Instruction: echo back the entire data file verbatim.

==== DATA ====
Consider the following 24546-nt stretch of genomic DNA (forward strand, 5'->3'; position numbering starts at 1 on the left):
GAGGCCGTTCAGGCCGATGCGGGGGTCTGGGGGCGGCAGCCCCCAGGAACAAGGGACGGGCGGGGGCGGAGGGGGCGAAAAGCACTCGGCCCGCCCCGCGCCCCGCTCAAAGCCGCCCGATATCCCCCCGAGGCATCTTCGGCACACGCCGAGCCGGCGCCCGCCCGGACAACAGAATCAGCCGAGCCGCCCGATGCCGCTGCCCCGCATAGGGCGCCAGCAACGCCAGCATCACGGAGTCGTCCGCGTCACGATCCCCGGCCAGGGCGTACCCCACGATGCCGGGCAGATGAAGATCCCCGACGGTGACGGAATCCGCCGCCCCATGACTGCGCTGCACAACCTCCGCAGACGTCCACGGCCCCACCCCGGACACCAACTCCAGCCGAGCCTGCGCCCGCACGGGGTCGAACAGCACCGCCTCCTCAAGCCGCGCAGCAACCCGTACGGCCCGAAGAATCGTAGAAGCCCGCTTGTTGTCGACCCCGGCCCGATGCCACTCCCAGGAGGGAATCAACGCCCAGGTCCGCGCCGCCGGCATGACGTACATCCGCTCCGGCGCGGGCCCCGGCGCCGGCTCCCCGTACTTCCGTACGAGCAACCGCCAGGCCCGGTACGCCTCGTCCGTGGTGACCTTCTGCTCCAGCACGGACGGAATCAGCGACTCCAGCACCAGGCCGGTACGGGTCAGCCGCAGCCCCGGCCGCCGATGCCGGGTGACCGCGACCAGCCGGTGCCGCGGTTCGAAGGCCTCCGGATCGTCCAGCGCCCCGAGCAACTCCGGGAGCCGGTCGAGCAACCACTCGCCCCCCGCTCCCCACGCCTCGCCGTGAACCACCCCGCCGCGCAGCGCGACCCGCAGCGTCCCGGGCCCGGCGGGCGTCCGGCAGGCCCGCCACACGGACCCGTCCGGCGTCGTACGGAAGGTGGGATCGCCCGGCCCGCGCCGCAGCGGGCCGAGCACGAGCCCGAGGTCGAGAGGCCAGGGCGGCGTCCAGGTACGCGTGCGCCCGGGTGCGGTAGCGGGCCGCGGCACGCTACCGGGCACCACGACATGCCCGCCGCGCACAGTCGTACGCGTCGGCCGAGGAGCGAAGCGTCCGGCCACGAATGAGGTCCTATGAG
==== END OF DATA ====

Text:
Consider the following 24546-nt stretch of genomic DNA (forward strand, 5'->3'; position numbering starts at 1 on the left):
GAGGCCGTTCAGGCCGATGCGGGGGTCTGGGGGCGGCAGCCCCCAGGAACAAGGGACGGGCGGGGGCGGAGGGGGCGAAAAGCACTCGGCCCGCCCCGCGCCCCGCTCAAAGCCGCCCGATATCCCCCCGAGGCATCTTCGGCACACGCCGAGCCGGCGCCCGCCCGGACAACAGAATCAGCCGAGCCGCCCGATGCCGCTGCCCCGCATAGGGCGCCAGCAACGCCAGCATCACGGAGTCGTCCGCGTCACGATCCCCGGCCAGGGCGTACCCCACGATGCCGGGCAGATGAAGATCCCCGACGGTGACGGAATCCGCCGCCCCATGACTGCGCTGCACAACCTCCGCAGACGTCCACGGCCCCACCCCGGACACCAACTCCAGCCGAGCCTGCGCCCGCACGGGGTCGAACAGCACCGCCTCCTCAAGCCGCGCAGCAACCCGTACGGCCCGAAGAATCGTAGAAGCCCGCTTGTTGTCGACCCCGGCCCGATGCCACTCCCAGGAGGGAATCAACGCCCAGGTCCGCGCCGCCGGCATGACGTACATCCGCTCCGGCGCGGGCCCCGGCGCCGGCTCCCCGTACTTCCGTACGAGCAACCGCCAGGCCCGGTACGCCTCGTCCGTGGTGACCTTCTGCTCCAGCACGGACGGAATCAGCGACTCCAGCACCAGGCCGGTACGGGTCAGCCGCAGCCCCGGCCGCCGATGCCGGGTGACCGCGACCAGCCGGTGCCGCGGTTCGAAGGCCTCCGGATCGTCCAGCGCCCCGAGCAACTCCGGGAGCCGGTCGAGCAACCACTCGCCCCCCGCTCCCCACGCCTCGCCGTGAACCACCCCGCCGCGCAGCGCGACCCGCAGCGTCCCGGGCCCGGCGGGCGTCCGGCAGGCCCGCCACACGGACCCGTCCGGCGTCGTACGGAAGGTGGGATCGCCCGGCCCGCGCCGCAGCGGGCCGAGCACGAGCCCGAGGTCGAGAGGCCAGGGCGGCGTCCAGGTACGCGTGCGCCCGGGTGCGGTAGCGGGCCGCGGCACGCTACCGGGCACCACGACATGCCCGCCGCGCACAGTCGTACGCGTCGGCCGAGGAGCGAAGCGTCCGGCCACGAATGAGGTCCTATGAG